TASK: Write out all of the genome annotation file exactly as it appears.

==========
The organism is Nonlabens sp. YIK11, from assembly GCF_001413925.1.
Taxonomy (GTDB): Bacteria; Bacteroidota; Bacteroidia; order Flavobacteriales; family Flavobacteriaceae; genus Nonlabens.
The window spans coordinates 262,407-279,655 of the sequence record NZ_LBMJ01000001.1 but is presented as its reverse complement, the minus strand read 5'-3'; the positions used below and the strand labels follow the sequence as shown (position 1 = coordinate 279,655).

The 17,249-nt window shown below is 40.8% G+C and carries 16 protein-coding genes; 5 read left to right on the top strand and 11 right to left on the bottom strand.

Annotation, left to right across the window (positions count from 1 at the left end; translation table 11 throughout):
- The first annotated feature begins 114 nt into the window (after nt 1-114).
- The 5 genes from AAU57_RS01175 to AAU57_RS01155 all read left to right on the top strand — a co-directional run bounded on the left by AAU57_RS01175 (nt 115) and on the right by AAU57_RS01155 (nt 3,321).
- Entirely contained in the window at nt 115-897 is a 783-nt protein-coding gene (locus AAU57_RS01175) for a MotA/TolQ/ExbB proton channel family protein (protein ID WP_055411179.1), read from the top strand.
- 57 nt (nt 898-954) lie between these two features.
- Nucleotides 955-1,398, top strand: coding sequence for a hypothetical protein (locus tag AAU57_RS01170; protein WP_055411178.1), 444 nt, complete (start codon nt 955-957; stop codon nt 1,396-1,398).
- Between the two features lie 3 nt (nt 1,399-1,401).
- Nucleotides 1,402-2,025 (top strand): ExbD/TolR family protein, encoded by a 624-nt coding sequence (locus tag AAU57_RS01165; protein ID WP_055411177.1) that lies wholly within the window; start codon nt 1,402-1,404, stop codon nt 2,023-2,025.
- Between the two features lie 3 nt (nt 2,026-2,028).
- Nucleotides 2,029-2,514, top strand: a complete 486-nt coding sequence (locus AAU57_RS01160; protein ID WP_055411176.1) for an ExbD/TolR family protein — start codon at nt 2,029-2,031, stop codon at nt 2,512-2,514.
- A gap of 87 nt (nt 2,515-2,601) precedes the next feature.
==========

The organism is Nonlabens sp. YIK11, from assembly GCF_001413925.1.
Taxonomy (GTDB): Bacteria; Bacteroidota; Bacteroidia; order Flavobacteriales; family Flavobacteriaceae; genus Nonlabens.
The window spans coordinates 262,407-279,655 of the sequence record NZ_LBMJ01000001.1 but is presented as its reverse complement, the minus strand read 5'-3'; the positions used below and the strand labels follow the sequence as shown (position 1 = coordinate 279,655).

The 17,249-nt window shown below is 40.8% G+C and carries 16 protein-coding genes; 5 read left to right on the top strand and 11 right to left on the bottom strand.

Annotation, left to right across the window (positions count from 1 at the left end; translation table 11 throughout):
- The first annotated feature begins 114 nt into the window (after nt 1-114).
- The 5 genes from AAU57_RS01175 to AAU57_RS01155 all read left to right on the top strand — a co-directional run bounded on the left by AAU57_RS01175 (nt 115) and on the right by AAU57_RS01155 (nt 3,321).
- Entirely contained in the window at nt 115-897 is a 783-nt protein-coding gene (locus AAU57_RS01175) for a MotA/TolQ/ExbB proton channel family protein (protein ID WP_055411179.1), read from the top strand.
- 57 nt (nt 898-954) lie between these two features.
- Nucleotides 955-1,398, top strand: coding sequence for a hypothetical protein (locus tag AAU57_RS01170; protein WP_055411178.1), 444 nt, complete (start codon nt 955-957; stop codon nt 1,396-1,398).
- Between the two features lie 3 nt (nt 1,399-1,401).
- Nucleotides 1,402-2,025 (top strand): ExbD/TolR family protein, encoded by a 624-nt coding sequence (locus tag AAU57_RS01165; protein ID WP_055411177.1) that lies wholly within the window; start codon nt 1,402-1,404, stop codon nt 2,023-2,025.
- Between the two features lie 3 nt (nt 2,026-2,028).
- Nucleotides 2,029-2,514, top strand: a complete 486-nt coding sequence (locus AAU57_RS01160; protein ID WP_055411176.1) for an ExbD/TolR family protein — start codon at nt 2,029-2,031, stop codon at nt 2,512-2,514.
- A gap of 87 nt (nt 2,515-2,601) precedes the next feature.